Nomura bought the Asian, European and Middle East operations of Lehman last year, aiming to use them as a platform to expand outside its mature home market and compete head-to-head with the leading Western investment banks.
But Nomura has had to pay large sums to keep Lehman talent and absorb other costs just as the financial crisis tore through all of its major businesses. Last month it posted a record quarterly loss of ¥342.9 billion (Dh14 billion).
The new share offering will be its first since early 1989 when Japan was at the height of its economic and share price bubble. It also comes amid persistent investor doubts over Nomura's growth prospects.
Nomura's stock has lost more than 60 per cent of its value since it announced the acquisition of the Lehman assets in late September, versus a one-third fall in the benchmark Nikkei average.
"Nomura needs to expand and is asking investors to take a bet that it can deliver growth," said Azumo Ohno, a brokerage analyst at Credit Suisse Securities in Tokyo. "Nomura is taking a chance by boosting its capital with shares."
Japan's largest brokerage said in a statement that it has registered to issue up to ¥300 billion in stock over a period of one year from February 19, confirming an earlier report on the fund-raising by Reuters.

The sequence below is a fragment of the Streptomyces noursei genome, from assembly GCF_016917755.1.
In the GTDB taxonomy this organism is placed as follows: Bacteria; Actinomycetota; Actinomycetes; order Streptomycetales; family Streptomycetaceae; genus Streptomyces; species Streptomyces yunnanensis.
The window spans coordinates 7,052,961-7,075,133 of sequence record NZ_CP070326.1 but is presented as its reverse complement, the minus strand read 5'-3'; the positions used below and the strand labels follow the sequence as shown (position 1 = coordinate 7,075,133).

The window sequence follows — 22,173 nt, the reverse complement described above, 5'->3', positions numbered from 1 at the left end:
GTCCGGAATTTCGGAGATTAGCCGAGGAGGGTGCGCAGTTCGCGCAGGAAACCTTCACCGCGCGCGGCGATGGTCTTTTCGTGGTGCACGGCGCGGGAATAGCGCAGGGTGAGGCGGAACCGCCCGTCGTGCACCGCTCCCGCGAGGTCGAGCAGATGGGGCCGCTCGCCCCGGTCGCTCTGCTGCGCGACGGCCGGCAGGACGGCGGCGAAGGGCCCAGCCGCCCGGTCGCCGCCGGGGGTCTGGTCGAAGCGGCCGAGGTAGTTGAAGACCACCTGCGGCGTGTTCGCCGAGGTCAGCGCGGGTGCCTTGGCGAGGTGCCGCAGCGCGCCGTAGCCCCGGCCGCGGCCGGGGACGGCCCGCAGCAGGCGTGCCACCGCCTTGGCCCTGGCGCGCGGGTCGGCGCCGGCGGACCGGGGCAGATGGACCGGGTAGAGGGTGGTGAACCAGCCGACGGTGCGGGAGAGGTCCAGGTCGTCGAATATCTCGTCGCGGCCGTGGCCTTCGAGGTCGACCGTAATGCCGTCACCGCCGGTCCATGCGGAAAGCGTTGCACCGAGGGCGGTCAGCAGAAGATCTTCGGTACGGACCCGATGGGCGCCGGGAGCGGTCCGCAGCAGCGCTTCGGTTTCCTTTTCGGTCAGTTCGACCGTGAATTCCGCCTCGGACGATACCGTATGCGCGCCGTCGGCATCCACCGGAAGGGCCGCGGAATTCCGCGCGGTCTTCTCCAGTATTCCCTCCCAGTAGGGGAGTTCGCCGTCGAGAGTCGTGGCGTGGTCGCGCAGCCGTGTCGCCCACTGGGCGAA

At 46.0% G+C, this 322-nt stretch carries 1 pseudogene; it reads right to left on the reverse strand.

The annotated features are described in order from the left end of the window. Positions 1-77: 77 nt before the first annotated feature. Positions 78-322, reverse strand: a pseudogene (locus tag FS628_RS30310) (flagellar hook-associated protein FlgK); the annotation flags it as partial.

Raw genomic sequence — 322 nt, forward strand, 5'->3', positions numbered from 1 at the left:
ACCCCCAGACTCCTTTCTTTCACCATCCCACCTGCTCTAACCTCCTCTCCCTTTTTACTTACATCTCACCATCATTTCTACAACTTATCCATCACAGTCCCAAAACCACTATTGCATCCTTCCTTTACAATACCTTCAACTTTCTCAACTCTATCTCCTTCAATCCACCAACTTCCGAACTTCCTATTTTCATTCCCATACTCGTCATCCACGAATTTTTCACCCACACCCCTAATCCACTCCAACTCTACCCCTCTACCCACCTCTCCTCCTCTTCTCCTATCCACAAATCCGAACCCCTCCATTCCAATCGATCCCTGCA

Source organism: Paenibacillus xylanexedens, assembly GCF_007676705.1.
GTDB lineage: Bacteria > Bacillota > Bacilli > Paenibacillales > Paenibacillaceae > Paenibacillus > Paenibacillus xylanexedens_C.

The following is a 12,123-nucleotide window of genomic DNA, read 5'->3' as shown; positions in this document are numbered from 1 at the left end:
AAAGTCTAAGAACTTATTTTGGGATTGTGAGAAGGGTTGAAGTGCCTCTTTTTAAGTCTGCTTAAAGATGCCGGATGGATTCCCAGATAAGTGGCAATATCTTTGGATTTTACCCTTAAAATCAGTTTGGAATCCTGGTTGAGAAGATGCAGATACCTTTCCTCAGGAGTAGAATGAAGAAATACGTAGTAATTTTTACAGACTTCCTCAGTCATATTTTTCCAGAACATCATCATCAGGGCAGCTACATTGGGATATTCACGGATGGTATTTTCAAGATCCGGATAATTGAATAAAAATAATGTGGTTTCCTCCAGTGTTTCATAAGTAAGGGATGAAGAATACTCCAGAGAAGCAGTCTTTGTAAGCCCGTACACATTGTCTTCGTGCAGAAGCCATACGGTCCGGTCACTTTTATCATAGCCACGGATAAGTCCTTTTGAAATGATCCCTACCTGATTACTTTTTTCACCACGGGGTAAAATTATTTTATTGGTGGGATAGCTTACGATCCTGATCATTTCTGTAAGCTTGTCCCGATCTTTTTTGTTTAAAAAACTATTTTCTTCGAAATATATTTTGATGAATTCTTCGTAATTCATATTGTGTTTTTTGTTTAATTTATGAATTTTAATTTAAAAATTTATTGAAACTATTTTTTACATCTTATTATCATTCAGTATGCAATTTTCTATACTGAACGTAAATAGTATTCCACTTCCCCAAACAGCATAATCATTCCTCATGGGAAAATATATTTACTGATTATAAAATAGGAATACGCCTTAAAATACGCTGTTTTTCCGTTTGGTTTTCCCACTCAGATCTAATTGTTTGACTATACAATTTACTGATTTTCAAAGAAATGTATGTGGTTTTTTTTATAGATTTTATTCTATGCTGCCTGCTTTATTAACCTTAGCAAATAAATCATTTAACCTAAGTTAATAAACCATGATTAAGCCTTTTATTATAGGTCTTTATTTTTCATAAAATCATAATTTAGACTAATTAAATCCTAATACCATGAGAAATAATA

Nomura Chief Financial Officer Masafumi Nakada had said last month at the company's earnings briefing that it might boost its capital again, following the sale in December of ¥410 billion worth of bonds.
The bonds boosted Nomura's Tier 2 capital by 40 per cent to ¥1 trillion, but did not lift its higher quality Tier 1 capital, which dropped by about a fifth to ¥1.47 trillion following the massive loss in the October-December quarter.
Nomura has likely decided to issue common shares to bolster Tier 1 capital and widen the gap with Tier 2, Ohno said.
Japanese banks have rushed to raise capital to fund acquisitions or replenish finances dented by fallout from the economic crisis. The country's top lender, Mitsubishi UFJ Financial Group, said on Friday it would issue preferred shares, just months after it raised $8.6 billion.
Nomura said it would use funds raised to invest in its consolidated subsidiaries and declined to elaborate.
Nomura would like to raise the funds by the end of the current financial year on March 31, though it may limit the issue or cancel it altogether if market conditions are too weak, sources with knowledge of its plans told Reuters.
The broker wants to put the money towards growth opportunities, including the Lehman business, the sources said.
One market analyst said the issue would likely draw healthy demand from investors. Nomura's stock is trading with at a price-to-book ratio of 0.6, indicating the market is valuing it at far less than what it theoretically could be liquidated for.
"It, of course, depends on the discount at which the shares are offered but I would expect there to be fairly strong demand with the stock price at such low levels," said one market analyst who asked not to be identified.
Nomura's stock closed on Friday at ¥572, before the share offer announcement. If ¥300 billion worth of stock were issued at that price, it would boost the company's number of outstanding shares by about 27 per cent.